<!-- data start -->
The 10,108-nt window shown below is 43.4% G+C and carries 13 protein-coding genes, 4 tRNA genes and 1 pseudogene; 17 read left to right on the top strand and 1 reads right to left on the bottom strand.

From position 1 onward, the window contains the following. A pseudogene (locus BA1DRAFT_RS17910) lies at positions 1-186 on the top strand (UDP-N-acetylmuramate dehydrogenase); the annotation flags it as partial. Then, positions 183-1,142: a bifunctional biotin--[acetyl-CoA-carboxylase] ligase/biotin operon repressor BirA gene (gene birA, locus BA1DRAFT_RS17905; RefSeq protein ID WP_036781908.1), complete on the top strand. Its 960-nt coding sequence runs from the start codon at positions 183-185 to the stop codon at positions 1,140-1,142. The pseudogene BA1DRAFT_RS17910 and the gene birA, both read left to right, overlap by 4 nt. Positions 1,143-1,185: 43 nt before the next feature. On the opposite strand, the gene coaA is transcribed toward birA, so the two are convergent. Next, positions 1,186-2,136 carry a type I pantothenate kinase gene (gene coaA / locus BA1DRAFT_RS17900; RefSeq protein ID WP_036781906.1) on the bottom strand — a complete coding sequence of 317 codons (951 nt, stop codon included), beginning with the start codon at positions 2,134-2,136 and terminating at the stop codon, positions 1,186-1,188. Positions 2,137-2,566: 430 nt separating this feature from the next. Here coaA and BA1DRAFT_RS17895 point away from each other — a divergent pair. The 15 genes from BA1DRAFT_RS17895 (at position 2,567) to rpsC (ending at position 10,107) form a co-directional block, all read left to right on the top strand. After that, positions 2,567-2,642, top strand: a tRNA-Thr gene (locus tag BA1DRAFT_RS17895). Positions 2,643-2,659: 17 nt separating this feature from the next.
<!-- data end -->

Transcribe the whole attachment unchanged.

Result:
The 10,108-nt window shown below is 43.4% G+C and carries 13 protein-coding genes, 4 tRNA genes and 1 pseudogene; 17 read left to right on the top strand and 1 reads right to left on the bottom strand.

From position 1 onward, the window contains the following. A pseudogene (locus BA1DRAFT_RS17910) lies at positions 1-186 on the top strand (UDP-N-acetylmuramate dehydrogenase); the annotation flags it as partial. Then, positions 183-1,142: a bifunctional biotin--[acetyl-CoA-carboxylase] ligase/biotin operon repressor BirA gene (gene birA, locus BA1DRAFT_RS17905; RefSeq protein ID WP_036781908.1), complete on the top strand. Its 960-nt coding sequence runs from the start codon at positions 183-185 to the stop codon at positions 1,140-1,142. The pseudogene BA1DRAFT_RS17910 and the gene birA, both read left to right, overlap by 4 nt. Positions 1,143-1,185: 43 nt before the next feature. On the opposite strand, the gene coaA is transcribed toward birA, so the two are convergent. Next, positions 1,186-2,136 carry a type I pantothenate kinase gene (gene coaA / locus BA1DRAFT_RS17900; RefSeq protein ID WP_036781906.1) on the bottom strand — a complete coding sequence of 317 codons (951 nt, stop codon included), beginning with the start codon at positions 2,134-2,136 and terminating at the stop codon, positions 1,186-1,188. Positions 2,137-2,566: 430 nt separating this feature from the next. Here coaA and BA1DRAFT_RS17895 point away from each other — a divergent pair. The 15 genes from BA1DRAFT_RS17895 (at position 2,567) to rpsC (ending at position 10,107) form a co-directional block, all read left to right on the top strand. After that, positions 2,567-2,642, top strand: a tRNA-Thr gene (locus tag BA1DRAFT_RS17895). Positions 2,643-2,659: 17 nt separating this feature from the next.